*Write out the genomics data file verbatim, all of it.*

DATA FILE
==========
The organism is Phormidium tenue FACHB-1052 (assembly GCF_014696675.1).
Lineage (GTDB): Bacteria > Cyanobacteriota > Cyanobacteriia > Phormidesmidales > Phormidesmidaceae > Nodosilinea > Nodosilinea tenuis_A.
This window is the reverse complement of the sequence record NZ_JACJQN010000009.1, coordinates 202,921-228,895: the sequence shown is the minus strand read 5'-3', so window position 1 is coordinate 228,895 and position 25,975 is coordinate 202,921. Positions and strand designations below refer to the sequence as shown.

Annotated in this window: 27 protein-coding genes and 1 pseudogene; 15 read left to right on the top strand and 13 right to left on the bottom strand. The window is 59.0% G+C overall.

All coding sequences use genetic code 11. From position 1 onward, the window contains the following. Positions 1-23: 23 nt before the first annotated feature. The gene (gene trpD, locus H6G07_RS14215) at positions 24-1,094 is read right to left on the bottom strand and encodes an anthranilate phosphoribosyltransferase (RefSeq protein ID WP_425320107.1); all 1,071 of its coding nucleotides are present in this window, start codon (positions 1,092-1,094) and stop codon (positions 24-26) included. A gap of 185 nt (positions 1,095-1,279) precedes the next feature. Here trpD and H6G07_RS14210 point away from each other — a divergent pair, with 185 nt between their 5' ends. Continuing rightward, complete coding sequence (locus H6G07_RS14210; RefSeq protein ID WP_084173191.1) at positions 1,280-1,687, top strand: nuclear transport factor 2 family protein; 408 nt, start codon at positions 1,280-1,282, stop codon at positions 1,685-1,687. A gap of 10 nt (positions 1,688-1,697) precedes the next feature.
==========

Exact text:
The organism is Phormidium tenue FACHB-1052 (assembly GCF_014696675.1).
Lineage (GTDB): Bacteria > Cyanobacteriota > Cyanobacteriia > Phormidesmidales > Phormidesmidaceae > Nodosilinea > Nodosilinea tenuis_A.
This window is the reverse complement of the sequence record NZ_JACJQN010000009.1, coordinates 202,921-228,895: the sequence shown is the minus strand read 5'-3', so window position 1 is coordinate 228,895 and position 25,975 is coordinate 202,921. Positions and strand designations below refer to the sequence as shown.

Annotated in this window: 27 protein-coding genes and 1 pseudogene; 15 read left to right on the top strand and 13 right to left on the bottom strand. The window is 59.0% G+C overall.

All coding sequences use genetic code 11. From position 1 onward, the window contains the following. Positions 1-23: 23 nt before the first annotated feature. The gene (gene trpD, locus H6G07_RS14215) at positions 24-1,094 is read right to left on the bottom strand and encodes an anthranilate phosphoribosyltransferase (RefSeq protein ID WP_425320107.1); all 1,071 of its coding nucleotides are present in this window, start codon (positions 1,092-1,094) and stop codon (positions 24-26) included. A gap of 185 nt (positions 1,095-1,279) precedes the next feature. Here trpD and H6G07_RS14210 point away from each other — a divergent pair, with 185 nt between their 5' ends. Continuing rightward, complete coding sequence (locus H6G07_RS14210; RefSeq protein ID WP_084173191.1) at positions 1,280-1,687, top strand: nuclear transport factor 2 family protein; 408 nt, start codon at positions 1,280-1,282, stop codon at positions 1,685-1,687. A gap of 10 nt (positions 1,688-1,697) precedes the next feature.